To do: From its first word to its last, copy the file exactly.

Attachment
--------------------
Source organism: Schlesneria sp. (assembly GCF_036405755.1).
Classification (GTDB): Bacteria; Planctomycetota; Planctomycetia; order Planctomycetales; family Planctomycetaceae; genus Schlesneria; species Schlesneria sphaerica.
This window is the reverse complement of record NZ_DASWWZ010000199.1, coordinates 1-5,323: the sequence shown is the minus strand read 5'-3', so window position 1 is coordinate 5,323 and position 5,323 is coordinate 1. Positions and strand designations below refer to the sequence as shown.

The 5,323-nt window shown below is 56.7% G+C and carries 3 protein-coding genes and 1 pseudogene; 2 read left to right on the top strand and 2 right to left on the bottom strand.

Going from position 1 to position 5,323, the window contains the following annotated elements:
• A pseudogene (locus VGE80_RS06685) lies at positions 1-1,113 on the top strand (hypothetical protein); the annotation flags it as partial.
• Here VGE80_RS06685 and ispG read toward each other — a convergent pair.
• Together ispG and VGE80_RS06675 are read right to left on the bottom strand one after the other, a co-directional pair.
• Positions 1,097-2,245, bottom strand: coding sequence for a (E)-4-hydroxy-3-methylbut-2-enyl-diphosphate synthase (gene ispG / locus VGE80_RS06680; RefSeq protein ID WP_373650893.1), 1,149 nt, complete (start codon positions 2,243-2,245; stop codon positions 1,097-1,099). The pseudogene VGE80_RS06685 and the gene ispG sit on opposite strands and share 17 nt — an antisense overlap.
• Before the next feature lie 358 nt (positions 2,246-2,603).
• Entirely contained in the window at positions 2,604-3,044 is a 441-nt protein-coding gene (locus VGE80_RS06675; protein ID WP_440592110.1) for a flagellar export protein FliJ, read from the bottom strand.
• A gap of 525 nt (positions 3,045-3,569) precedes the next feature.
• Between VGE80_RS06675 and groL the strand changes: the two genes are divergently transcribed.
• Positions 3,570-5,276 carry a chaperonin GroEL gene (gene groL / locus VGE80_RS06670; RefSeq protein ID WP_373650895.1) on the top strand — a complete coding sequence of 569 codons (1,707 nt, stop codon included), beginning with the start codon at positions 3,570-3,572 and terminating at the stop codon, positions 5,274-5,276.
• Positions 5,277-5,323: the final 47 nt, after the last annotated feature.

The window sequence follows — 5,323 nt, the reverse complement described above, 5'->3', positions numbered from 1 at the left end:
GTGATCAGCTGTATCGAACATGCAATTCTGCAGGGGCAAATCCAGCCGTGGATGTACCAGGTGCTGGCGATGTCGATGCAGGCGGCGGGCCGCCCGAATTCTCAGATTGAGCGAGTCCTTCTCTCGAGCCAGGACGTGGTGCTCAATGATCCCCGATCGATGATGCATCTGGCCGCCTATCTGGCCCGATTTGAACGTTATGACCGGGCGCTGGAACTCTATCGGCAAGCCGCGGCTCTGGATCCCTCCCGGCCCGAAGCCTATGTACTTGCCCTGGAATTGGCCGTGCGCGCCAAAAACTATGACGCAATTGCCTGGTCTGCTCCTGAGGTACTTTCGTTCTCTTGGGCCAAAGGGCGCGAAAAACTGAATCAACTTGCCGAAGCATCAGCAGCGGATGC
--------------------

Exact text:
Source organism: Schlesneria sp. (assembly GCF_036405755.1).
Classification (GTDB): Bacteria; Planctomycetota; Planctomycetia; order Planctomycetales; family Planctomycetaceae; genus Schlesneria; species Schlesneria sphaerica.
This window is the reverse complement of record NZ_DASWWZ010000199.1, coordinates 1-5,323: the sequence shown is the minus strand read 5'-3', so window position 1 is coordinate 5,323 and position 5,323 is coordinate 1. Positions and strand designations below refer to the sequence as shown.

The 5,323-nt window shown below is 56.7% G+C and carries 3 protein-coding genes and 1 pseudogene; 2 read left to right on the top strand and 2 right to left on the bottom strand.

Going from position 1 to position 5,323, the window contains the following annotated elements:
• A pseudogene (locus VGE80_RS06685) lies at positions 1-1,113 on the top strand (hypothetical protein); the annotation flags it as partial.
• Here VGE80_RS06685 and ispG read toward each other — a convergent pair.
• Together ispG and VGE80_RS06675 are read right to left on the bottom strand one after the other, a co-directional pair.
• Positions 1,097-2,245, bottom strand: coding sequence for a (E)-4-hydroxy-3-methylbut-2-enyl-diphosphate synthase (gene ispG / locus VGE80_RS06680; RefSeq protein ID WP_373650893.1), 1,149 nt, complete (start codon positions 2,243-2,245; stop codon positions 1,097-1,099). The pseudogene VGE80_RS06685 and the gene ispG sit on opposite strands and share 17 nt — an antisense overlap.
• Before the next feature lie 358 nt (positions 2,246-2,603).
• Entirely contained in the window at positions 2,604-3,044 is a 441-nt protein-coding gene (locus VGE80_RS06675; protein ID WP_440592110.1) for a flagellar export protein FliJ, read from the bottom strand.
• A gap of 525 nt (positions 3,045-3,569) precedes the next feature.
• Between VGE80_RS06675 and groL the strand changes: the two genes are divergently transcribed.
• Positions 3,570-5,276 carry a chaperonin GroEL gene (gene groL / locus VGE80_RS06670; RefSeq protein ID WP_373650895.1) on the top strand — a complete coding sequence of 569 codons (1,707 nt, stop codon included), beginning with the start codon at positions 3,570-3,572 and terminating at the stop codon, positions 5,274-5,276.
• Positions 5,277-5,323: the final 47 nt, after the last annotated feature.

The window sequence follows — 5,323 nt, the reverse complement described above, 5'->3', positions numbered from 1 at the left end:
GTGATCAGCTGTATCGAACATGCAATTCTGCAGGGGCAAATCCAGCCGTGGATGTACCAGGTGCTGGCGATGTCGATGCAGGCGGCGGGCCGCCCGAATTCTCAGATTGAGCGAGTCCTTCTCTCGAGCCAGGACGTGGTGCTCAATGATCCCCGATCGATGATGCATCTGGCCGCCTATCTGGCCCGATTTGAACGTTATGACCGGGCGCTGGAACTCTATCGGCAAGCCGCGGCTCTGGATCCCTCCCGGCCCGAAGCCTATGTACTTGCCCTGGAATTGGCCGTGCGCGCCAAAAACTATGACGCAATTGCCTGGTCTGCTCCTGAGGTACTTTCGTTCTCTTGGGCCAAAGGGCGCGAAAAACTGAATCAACTTGCCGAAGCATCAGCAGCGGATGC